Washington, D.C. — In their new book, “Making College Work: Pathways to Success for Disadvantaged Students,” Harry J. Holzer and Sandy Baum discuss ways in which education researchers and policymakers can work to ensure more successful outcomes for students from disadvantaged backgrounds who attend college.
“Making College Work” addresses key issues that students from disadvantaged backgrounds tend to experience, including not completing college; studying in fields with low labor market returns; and accumulating debt without receiving a college degree, or without finding work for which they are well-compensated after college.
“When we look at the relationship between disadvantaged students and higher education,” said Dr. Holzer, a Georgetown Professor and American Institutes for Research (AIR) Institute Fellow, “too many times the conversation centers on access. But in addition to sending them to college, we need to focus on how we can graduate these students and ensure they’re set up for success in the labor market.”
Drs. Holzer and Baum call for a broad set of enhanced services for students, and reforms on the institutions they attend. They present evidence-based policy solutions that target both individual students and institutions where more disadvantaged students enroll (community and for-profit colleges), including:
- For individual students, the authors recommend solutions that focus on providing better supports and services to students—such as reforming financial aid and developmental (or remedial) education; providing students with customized information to help them make better college choices before submitting applications; and helping community colleges implement supports and services, including career services, in affordable ways suited to their unique populations and institutional characteristics.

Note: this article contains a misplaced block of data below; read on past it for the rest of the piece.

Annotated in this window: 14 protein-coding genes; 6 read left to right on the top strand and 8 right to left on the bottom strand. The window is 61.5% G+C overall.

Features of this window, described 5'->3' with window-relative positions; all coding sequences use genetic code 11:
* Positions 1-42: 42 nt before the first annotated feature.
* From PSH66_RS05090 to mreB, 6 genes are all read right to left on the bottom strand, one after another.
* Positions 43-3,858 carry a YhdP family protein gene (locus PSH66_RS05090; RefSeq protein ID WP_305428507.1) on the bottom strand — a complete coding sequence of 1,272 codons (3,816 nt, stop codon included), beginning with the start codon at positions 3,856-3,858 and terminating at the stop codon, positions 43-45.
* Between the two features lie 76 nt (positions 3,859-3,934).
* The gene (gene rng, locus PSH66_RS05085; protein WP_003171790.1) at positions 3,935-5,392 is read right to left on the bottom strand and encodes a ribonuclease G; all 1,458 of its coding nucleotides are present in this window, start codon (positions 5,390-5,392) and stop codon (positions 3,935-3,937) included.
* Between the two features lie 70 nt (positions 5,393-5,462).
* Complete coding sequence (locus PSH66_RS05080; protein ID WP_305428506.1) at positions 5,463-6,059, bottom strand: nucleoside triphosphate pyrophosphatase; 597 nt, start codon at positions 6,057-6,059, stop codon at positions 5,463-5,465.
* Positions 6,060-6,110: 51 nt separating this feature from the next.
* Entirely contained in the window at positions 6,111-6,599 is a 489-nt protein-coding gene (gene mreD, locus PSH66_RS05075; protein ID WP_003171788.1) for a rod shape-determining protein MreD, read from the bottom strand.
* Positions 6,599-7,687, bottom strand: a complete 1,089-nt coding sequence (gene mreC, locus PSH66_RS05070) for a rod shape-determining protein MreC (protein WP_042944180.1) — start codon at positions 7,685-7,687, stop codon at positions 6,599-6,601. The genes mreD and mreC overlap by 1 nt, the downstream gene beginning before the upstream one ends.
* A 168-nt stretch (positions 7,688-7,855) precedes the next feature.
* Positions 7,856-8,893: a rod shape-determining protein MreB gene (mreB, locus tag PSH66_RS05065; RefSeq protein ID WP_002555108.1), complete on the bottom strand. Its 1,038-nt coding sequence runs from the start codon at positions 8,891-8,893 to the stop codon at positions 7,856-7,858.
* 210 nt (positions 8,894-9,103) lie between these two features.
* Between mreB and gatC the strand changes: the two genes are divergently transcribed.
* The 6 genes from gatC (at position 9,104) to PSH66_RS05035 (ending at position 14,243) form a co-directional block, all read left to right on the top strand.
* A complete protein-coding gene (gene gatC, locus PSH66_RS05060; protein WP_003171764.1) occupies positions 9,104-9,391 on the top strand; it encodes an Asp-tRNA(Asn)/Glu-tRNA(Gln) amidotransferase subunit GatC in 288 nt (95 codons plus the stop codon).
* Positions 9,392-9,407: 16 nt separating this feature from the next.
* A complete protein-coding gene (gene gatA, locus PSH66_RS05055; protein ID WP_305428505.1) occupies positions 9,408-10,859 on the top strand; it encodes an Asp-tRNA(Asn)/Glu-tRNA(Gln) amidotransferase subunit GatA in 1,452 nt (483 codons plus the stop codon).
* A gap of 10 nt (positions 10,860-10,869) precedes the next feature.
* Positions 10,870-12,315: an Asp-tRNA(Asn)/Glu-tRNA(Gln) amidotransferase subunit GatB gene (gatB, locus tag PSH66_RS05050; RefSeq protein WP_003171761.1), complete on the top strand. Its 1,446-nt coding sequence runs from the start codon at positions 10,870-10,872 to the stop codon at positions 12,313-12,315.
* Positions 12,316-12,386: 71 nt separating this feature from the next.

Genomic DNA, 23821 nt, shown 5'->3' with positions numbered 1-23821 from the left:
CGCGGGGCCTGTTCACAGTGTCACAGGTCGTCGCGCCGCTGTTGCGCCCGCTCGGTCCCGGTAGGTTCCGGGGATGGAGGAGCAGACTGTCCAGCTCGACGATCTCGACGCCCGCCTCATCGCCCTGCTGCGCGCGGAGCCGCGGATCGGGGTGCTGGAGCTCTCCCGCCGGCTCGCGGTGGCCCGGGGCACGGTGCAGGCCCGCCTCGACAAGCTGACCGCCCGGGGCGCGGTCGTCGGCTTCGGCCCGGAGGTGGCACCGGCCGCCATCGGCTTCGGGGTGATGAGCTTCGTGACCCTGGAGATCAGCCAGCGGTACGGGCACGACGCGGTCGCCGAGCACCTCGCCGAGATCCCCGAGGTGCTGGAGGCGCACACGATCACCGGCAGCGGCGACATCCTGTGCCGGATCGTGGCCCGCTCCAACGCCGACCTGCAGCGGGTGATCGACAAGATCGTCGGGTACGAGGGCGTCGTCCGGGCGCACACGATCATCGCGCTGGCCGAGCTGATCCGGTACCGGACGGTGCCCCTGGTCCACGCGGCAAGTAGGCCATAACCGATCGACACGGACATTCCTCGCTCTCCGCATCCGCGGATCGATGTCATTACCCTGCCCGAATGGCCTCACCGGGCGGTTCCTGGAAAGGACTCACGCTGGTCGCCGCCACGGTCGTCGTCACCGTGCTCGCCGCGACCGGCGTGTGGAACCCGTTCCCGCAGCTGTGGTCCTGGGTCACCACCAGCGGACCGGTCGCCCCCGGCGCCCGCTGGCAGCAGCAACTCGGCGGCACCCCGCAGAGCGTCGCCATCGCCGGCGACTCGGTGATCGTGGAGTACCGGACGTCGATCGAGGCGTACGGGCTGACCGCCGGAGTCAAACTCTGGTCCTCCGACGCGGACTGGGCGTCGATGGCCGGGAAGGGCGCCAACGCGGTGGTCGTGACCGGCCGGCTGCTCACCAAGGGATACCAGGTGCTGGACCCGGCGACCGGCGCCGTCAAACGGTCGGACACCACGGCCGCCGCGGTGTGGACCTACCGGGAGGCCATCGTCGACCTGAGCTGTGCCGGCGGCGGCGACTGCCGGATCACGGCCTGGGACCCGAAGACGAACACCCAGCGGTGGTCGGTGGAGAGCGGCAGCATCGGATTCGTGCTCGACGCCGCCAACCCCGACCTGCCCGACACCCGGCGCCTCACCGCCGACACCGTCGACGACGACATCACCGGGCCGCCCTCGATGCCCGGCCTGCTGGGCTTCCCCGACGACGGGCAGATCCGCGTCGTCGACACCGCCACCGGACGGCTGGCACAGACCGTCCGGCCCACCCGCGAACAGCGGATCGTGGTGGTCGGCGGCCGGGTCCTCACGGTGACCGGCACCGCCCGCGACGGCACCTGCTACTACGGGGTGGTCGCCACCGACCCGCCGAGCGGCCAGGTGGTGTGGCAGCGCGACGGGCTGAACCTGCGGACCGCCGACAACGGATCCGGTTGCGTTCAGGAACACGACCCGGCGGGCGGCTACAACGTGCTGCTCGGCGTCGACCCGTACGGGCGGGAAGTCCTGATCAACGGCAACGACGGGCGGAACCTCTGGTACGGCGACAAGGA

- For institutions, the authors suggest reforms aimed at restructuring colleges to provide more structured career pathways through the curriculum for students; creating stronger linkages between course offerings and labor market demands (through sector partnerships, occupational training, etc.); providing effective regulation of for-profit colleges; and increasing the opportunities for, and availability of, high-quality career and technical education (CTE) programs and pathways, apprenticeships, and work-based learning programs beginning in secondary schools.
Holzer and Baum also advocate for a stronger sense of recognition that acknowledges that not all students will obtain bachelors–or even associates–degrees, so will need a wider variety of high-quality college and career pathways to choose from to ensure their success in postsecondary education and the labor market.
Research and data in the book include work by Dr. Holzer for the National Center for Analysis of Longitudinal Data in Education Research (CALDER). CALDER, a federally-funded education research program, is managed by AIR in partnership with scholars from the University of Washington, Stanford University, the University of Virginia, and several other institutions.
The book is available from Brookings Institution Press and other online booksellers.
Established in 1946, with headquarters in Washington, D.C., the American Institutes for Research (AIR) is a nonpartisan, not-for-profit organization that conducts behavioral and social science research and delivers technical assistance both domestically and internationally in the areas of health, education, and workforce productivity. For more information, visit www.air.org.